At this point, the Standing Rock Sioux could use fewer Dakota Access pipeline protesters in the camps and more high-rollers at the reservation casino.
The tribe’s Prairie Knights Casino & Resort reportedly has taken a $6 million hit amid the turmoil stemming from the protests, thanks in part to agitators who blocked roads, forced the closure of the Backwater Bridge after setting it on fire and left tons of garbage in their wake.
LaRoy Kingsley, spokesman for the reservation casino in Yates, North Dakota, said this week that the venue has undertaken a public relations campaign to lure patrons put off by months of upheaval and clashes with law enforcement.
“There’s absolutely no doubt that the protests and the closing of the bridge have had a significant impact on people’s ability to get to the casino and just their comfort level driving down,” Mr. Kingsley told WDAY-AM host Rob Port.
At the same time, other factors have played a part in the casino’s run of bad luck, including the economy and the weather.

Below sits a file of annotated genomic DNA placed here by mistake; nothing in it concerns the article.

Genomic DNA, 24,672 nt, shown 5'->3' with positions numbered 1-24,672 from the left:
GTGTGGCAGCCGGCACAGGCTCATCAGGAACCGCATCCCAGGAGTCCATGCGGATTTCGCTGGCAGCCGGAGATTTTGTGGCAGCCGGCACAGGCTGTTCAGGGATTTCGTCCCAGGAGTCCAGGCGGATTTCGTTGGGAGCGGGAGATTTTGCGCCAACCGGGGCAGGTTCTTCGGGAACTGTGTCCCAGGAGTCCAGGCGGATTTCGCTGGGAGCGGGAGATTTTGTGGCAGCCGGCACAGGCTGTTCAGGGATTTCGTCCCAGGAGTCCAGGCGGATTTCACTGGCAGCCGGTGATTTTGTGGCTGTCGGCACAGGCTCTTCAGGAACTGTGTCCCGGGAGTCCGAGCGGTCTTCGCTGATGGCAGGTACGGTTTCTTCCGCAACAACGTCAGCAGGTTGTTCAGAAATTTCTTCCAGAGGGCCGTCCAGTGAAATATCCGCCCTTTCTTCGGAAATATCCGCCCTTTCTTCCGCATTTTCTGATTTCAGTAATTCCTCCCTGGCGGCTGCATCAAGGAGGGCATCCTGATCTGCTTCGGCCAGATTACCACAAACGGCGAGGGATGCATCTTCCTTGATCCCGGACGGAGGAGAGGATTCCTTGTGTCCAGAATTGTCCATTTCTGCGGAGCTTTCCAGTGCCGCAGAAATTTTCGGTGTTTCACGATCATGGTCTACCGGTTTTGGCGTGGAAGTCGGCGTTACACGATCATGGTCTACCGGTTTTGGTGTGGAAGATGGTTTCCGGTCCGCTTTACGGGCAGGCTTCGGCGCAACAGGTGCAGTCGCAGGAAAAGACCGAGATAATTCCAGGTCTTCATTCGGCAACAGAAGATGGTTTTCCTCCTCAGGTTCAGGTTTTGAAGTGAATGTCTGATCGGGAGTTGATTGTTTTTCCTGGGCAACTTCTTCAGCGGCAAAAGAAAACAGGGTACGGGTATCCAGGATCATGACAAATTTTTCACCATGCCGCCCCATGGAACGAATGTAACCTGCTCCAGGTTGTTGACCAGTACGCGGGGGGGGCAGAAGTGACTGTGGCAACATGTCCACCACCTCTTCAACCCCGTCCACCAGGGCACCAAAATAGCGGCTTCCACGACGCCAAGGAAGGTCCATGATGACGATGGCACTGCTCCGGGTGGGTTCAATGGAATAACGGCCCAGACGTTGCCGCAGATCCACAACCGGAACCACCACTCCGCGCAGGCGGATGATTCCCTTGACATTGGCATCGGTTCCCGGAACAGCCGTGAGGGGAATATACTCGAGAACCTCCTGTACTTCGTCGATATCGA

“Our ag economy kind of slipped there last fall, we had the energy industry really dialing down, and then we ran into one of the worst December-January two-month periods as far as weather goes in many, many years,” Mr. Kingsley said. “They’ve really kind of run into a perfect storm situation with all of those things coming together at the same time.”
The Teton Times, a tribal newspaper, reported last week that Prairie Knights revenue dropped from $14 million in 2015 to $8 million in 2016, a devastating shortfall for a tribe whose casino earnings represent the largest chunk of the budget and fund badly needed social programs.
The tribal council has stepped in with $3.2 million from its Dakota Access fundraising, but that’s “only going to get us so far,” tribal CFO Jerome Long Bottom told The Bismarck Tribune.
“It’s like it’s fallen off a cliff,” Mr. Long Bottom said. “When the bridge was shut off, the numbers just plummeted.”